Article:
Some studies I've put together on one of my favourite Bible books. It's a book replete with the gospel of grace, and one in which we find a deep association between Christ and his church, and the senselessness of thinking of one without the other. A great story told in a great way. The Book of Ruth: A Story of Gospel Kindness
The Bible preaches Jesus as the climax of every story, the fulcrum on which the whole of Scripture turns, the Gospel in every worldview. As those with the profound privilege of preaching the Gospel, we shouldn’t settle for anything less..... To be honest, so-called ‘preaching’ that simply expounds a Scripture passage, without showing how Jesus is the good news of God, isn’t really ‘preaching’ at all.... I should never stop preaching the Gospel to people. hen someone becomes a believer, that’s the start of them understanding God’s story, not the end; Paul was eager to preach the Gospel to Christians (Romans 1:15), so I should be too... the Gospel needs to be continually preached to them so that they grasp ever more of its splendour.
I'm currently reading Andrew Wilson's GodStories which is an excellent look at the gospel as revealed throughout the Bible. I highly recommend it. It comes in short sharp chapters which I'm reading slowly, day by day and enjoying very much. I like the title too - sounds like a name we could use for a CU mission week someday. Having reflected on CS Lewis' Meditation in a Toolshed I'm keen to invite people to step inside the world of Christianity, into the "GodStories" and see how Christianity feels and thinks and looks.
I mean obviously, but it's strange how we're prone to think of him. Hum this one in your head and see what comes to mind:
EVERLASTING GOD, The years go by but You're unchanging. In this fragile world, You are the only firm foundation. Always loving, always true, Always merciful and good, so good. Yesterday, today and forever, You are the same, You never change.
An unseen, dependable, unmovable lump of concrete is not what @vickybeeching had in mind when she wrote the song about our firm foundation, but what do we mean when we use these words? The who is Jesus but is he just solid, reliable, unseen and just for getting us started with building? A concrete foundation on which I build 'my faith'...
He is the one who the writer to the Hebrews says is the same yesterday, today and forever (13:8). The whole letter is about Jesus, and is very concerned with his foreverness and some very specific senses in which he is brilliant. We open Hebrews with the Jesus vs. the angels celebrity death match. And we're likely to get to the end of chapter 1 and cry out, Jesus is greater than the angels 'woo-hoo... who cares'. But, turns out it's important. the angel delivered the law and when Israel disregarded that they died. Jesus is more important than the angels, drift from him and it's a fate worse than death. Pay more attention to the big man.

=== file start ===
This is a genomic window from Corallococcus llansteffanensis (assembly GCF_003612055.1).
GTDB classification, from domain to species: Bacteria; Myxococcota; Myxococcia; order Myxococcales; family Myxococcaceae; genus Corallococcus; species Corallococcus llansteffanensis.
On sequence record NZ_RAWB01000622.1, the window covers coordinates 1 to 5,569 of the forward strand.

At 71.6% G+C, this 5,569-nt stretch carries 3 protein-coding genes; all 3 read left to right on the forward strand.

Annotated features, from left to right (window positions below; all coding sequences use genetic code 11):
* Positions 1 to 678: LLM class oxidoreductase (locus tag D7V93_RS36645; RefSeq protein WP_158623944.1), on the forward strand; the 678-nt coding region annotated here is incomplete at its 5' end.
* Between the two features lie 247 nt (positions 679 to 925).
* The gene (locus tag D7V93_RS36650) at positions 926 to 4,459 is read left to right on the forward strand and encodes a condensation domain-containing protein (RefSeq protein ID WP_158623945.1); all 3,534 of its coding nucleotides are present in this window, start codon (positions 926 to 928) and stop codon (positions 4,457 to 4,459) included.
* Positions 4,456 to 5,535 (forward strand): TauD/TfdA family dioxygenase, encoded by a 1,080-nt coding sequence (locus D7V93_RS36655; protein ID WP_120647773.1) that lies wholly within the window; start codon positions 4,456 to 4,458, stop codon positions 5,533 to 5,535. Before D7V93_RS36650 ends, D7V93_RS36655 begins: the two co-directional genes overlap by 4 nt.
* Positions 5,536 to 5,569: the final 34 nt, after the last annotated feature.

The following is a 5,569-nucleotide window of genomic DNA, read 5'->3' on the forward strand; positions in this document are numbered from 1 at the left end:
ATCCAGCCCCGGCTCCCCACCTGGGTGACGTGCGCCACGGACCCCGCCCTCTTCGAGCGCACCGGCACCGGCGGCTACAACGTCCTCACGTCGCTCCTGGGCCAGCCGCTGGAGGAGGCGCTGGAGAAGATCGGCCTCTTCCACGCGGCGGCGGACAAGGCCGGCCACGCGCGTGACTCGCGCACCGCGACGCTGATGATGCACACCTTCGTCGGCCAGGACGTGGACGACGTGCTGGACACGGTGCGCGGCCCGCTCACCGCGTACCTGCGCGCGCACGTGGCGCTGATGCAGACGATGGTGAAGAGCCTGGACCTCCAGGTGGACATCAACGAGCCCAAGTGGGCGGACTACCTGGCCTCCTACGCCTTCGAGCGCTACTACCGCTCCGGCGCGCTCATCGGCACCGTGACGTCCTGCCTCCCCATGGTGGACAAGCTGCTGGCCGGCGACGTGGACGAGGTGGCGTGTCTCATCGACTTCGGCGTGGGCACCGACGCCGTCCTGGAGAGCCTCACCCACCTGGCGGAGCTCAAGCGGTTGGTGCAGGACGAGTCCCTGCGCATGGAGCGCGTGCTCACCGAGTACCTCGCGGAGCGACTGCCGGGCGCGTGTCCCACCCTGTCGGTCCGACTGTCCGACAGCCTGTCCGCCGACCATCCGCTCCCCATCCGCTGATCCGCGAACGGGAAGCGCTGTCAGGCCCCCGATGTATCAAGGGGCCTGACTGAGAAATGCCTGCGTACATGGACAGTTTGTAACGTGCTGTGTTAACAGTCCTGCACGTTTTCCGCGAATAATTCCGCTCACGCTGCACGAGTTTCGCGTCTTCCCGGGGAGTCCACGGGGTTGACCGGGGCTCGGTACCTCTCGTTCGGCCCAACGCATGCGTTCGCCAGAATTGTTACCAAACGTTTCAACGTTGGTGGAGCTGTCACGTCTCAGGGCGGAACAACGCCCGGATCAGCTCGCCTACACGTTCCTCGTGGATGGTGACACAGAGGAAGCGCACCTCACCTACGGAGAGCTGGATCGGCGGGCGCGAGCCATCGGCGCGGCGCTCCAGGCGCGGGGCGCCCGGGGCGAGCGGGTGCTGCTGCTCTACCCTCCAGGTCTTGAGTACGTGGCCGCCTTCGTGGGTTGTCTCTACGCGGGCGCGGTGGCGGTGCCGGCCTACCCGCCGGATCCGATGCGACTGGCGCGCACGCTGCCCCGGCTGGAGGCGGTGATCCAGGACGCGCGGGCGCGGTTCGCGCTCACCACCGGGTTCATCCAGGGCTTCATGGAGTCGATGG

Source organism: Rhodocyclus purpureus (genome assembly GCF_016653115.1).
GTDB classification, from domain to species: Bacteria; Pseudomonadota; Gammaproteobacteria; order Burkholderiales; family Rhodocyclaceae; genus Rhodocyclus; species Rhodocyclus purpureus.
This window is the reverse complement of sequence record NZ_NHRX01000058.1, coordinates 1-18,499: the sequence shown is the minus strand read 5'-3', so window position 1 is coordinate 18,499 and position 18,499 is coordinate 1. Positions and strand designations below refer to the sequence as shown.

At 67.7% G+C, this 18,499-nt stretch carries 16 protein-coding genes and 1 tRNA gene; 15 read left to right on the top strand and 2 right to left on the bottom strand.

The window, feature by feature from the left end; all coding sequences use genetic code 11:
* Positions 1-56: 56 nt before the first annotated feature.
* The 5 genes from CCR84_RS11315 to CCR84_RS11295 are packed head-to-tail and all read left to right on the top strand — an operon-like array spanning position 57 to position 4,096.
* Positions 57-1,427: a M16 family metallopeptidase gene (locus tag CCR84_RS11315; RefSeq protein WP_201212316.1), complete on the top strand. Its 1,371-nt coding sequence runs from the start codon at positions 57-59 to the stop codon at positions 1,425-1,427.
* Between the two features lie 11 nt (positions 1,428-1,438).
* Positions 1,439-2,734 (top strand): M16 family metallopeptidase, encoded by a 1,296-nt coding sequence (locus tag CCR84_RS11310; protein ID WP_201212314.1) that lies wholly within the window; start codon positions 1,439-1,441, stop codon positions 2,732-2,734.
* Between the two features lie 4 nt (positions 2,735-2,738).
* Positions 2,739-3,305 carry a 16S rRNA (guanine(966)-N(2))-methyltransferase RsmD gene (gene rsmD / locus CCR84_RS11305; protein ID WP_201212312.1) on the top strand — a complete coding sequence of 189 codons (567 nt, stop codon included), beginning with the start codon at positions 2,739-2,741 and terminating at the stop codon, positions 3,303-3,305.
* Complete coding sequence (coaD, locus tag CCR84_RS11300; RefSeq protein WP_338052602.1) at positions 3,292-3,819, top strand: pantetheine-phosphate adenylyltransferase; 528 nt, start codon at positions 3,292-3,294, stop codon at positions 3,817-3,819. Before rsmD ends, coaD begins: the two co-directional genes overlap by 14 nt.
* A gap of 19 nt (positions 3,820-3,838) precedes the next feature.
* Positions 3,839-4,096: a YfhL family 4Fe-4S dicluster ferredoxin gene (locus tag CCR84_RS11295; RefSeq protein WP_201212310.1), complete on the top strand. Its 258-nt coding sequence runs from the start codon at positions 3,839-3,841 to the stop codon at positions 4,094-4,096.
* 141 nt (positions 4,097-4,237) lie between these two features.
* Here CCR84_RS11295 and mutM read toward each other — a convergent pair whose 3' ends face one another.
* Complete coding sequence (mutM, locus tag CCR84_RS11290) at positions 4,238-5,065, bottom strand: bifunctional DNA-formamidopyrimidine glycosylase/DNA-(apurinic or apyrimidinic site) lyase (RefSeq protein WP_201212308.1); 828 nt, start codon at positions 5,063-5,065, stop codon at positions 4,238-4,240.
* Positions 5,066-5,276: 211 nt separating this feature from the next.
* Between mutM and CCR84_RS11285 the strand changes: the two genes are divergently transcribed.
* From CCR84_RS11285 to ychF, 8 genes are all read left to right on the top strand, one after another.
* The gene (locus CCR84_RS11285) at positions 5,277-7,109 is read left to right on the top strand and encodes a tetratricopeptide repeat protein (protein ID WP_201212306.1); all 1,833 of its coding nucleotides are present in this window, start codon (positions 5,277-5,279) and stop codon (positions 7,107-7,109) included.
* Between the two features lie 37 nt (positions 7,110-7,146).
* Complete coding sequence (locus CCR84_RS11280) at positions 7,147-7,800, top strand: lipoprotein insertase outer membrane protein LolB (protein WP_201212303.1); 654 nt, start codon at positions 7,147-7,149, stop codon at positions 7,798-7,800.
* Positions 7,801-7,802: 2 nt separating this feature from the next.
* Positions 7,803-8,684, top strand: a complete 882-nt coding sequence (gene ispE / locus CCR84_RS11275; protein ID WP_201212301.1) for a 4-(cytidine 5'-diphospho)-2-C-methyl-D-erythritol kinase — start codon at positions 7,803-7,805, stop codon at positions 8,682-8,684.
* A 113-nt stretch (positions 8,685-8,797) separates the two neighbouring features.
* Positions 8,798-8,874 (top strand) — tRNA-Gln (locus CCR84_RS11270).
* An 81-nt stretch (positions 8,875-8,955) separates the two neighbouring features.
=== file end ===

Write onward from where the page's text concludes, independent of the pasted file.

We go on, shaken and drawn to Jesus. He, greater than the angels, became less than them for a while - why? To taste death for us and be the wrath-bearer (chapter 2). In all this we find he is our high priest and apostle. He's the one who rules the house (and he's better than Moses). Ergo, pay attention to what he says - hold on to confessing Jesus and not hardening your heart, on a daily basis. In all this we begin to find that this great high priest, the Son, has done his work and gone in to his Father where he intercedes for us - and he is the one who can help us when we're tempted and offers his mercy in our time of need. His is the throne of grace. Far from being concrete, God's ultimate revelation is very much personal, involved and with us.
Then (chapter 5) we begin to be told that he's a Melchizedek-priest. Eh? The line is repeated a third time before we reach the end of chapter 6 (via those apparently scary warnings). The writer doesn't think they'll quit but wants them to grow up - which means holding on to Jesus and not shifting from him. There's already evidence in their lives of it - and why would they want to go elsewhere?
Chapter 7 is all about Melchizedek and begins to explain why the writer cares so much that Jesus is a priest of the order of Melchizedek (who makes a cameo in Genesis 14). The chapter is complex but 8:1 tells us what the point is. This is the kind of priest we have - sat in heaven, job done, completed - not just in the toy temple but in the real thing - and so 8:12 sin is properly dealt with. In all this the key is that he's an eternal priest - unlike the old toy priests he doesn't die and have to be replaced - he lives forever so his priesthood lasts forever. That's the kind of unchanging we're talking about - unfailing, unending, everlastingly for us.
He's the one who comes at the time of reformation and it's the shedding of his blood that deals with sin. By his blood we can be made perfect forever (10:14) not that we would ever have contributed to this, but the really good news is that he hasn't got anything more to do. We can have total full assurance and 10:19 come on in boldly to the presence of the Father where the Son is seated. Like the old heroes (ch11) we then ought to look to Jesus (12:2) considering him. We don't presume on his grace, or trust in our sorrow (like Esau - ch12) - it would be easy to do that, but it's unthinkable too.
Instead we come to Jesus, by his better blood that can and will never fail because his priesthood, in which he offered himself for us, is never going to fail or end. It's this Jesus who is yesterday, today and forever, the same. And it's true that he's our foundation, and it's true that you can't see him at the moment - but he's very much alive, and very much coming back - and in the meantime let us go to him who came to us, (ch13) outside the camp, bearing suffering on his behalf, not quitting on loving his people, and hanging on to the gospel word that Jesus blood never fails me. Not yesterday. Not today. Never.